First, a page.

If we're all creatures of habit, which ones rise to the top of your list? Obviously, many of our habits are healthy. They allow us to move through our daily routines.
I'm talking about those pesky ones that follow us around. Maybe you're a procrastinator and would like to put this question off. Or an emotional eater who needs to run to the fridge to deal with this. Or a smoker who needs to light up another cigarette.
It may be easier to pick up the remote and surf the TV channels - or the Internet (unless this makes you want to whip out your credit card to order yet another needless item). Then again, you may not be able to focus because your work or home areas are cluttered - which leads to a compulsion to clean, organize or bite your nails.
Anyway, you get my point. So, what are our options? First, we need to examine a few things:
The first two questions may look like no-brainers. Actually, they're very important to the process. If we're really not ready for change, we end up sabotaging our efforts, beating ourselves up and feeling guilty about our failures.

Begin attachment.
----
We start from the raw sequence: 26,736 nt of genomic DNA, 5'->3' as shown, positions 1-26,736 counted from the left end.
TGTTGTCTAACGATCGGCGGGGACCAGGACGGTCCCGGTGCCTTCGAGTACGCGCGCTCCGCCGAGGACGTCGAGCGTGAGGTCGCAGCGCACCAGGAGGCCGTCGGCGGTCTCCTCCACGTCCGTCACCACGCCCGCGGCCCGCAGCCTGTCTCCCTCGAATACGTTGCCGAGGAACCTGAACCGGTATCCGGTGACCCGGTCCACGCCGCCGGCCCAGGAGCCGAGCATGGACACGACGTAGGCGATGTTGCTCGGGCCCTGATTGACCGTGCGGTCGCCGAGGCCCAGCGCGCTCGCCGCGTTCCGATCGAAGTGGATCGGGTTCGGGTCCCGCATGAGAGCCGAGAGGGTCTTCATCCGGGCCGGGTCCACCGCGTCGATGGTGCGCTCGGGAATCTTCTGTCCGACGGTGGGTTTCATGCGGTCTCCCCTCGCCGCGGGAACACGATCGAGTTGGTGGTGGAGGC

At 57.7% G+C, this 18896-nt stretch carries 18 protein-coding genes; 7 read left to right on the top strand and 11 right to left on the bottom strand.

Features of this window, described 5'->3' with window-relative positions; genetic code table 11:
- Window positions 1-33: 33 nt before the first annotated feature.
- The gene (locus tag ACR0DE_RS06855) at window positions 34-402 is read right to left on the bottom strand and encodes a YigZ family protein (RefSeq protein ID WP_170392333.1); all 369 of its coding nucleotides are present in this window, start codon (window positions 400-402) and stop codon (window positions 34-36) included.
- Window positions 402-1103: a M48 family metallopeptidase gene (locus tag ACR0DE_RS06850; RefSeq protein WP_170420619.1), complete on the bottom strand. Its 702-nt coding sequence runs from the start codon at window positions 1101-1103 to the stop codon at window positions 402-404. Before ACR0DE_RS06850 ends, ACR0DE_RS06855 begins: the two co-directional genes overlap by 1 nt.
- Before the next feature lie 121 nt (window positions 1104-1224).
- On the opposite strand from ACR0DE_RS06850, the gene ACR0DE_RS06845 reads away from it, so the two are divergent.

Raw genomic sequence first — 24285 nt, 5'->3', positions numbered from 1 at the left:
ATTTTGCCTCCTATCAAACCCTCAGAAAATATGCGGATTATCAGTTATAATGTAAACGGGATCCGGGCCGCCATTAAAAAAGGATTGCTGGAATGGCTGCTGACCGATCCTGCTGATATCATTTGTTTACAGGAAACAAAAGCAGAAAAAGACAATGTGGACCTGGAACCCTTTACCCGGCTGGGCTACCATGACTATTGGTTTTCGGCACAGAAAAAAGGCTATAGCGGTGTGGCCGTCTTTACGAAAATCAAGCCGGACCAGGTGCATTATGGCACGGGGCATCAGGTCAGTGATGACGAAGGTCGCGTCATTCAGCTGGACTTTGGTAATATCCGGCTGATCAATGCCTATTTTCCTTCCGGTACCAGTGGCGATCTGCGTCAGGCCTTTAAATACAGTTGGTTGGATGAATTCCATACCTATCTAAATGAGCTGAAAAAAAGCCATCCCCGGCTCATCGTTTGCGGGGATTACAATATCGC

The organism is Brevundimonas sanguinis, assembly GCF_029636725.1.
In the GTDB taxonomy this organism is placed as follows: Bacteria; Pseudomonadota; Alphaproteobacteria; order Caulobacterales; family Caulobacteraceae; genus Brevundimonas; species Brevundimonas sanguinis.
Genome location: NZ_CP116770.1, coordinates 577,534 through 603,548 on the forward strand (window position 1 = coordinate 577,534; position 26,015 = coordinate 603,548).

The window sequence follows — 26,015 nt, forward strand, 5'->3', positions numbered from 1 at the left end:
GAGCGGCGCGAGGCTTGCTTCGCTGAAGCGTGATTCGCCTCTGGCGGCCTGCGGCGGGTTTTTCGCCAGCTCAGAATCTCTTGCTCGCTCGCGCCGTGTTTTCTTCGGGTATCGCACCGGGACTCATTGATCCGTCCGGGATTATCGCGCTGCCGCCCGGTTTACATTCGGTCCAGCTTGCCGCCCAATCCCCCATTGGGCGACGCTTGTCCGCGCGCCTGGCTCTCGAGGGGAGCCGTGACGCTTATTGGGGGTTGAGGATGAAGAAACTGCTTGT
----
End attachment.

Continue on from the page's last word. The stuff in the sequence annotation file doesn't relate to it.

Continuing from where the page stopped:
According to Dr. James Prochaska and Dr. Carlo DiClemente, developers of the Stages of Change model, there are five distinct stages of change that lead to successful integration of new behaviors.
5. Maintenance, or termination (relapse)
The model has been adopted around the world and has revolutionized the field of substance-abuse prevention and treatment. It stands to reason it could be helpful for overcoming other bad habits that are not necessarily life-threatening, but that chip away at our sense of self-integrity.
Here's a snapshot of the steps in the Stages of Change model:
Pre-contemplation: Not currently considering change - "ignorance is bliss."
Contemplation: Ambivalent about change - "sitting on the fence." This is the stage to evaluate pros and cons of behavior change. Try identifying new, positive outcome experiences without committing to change yet.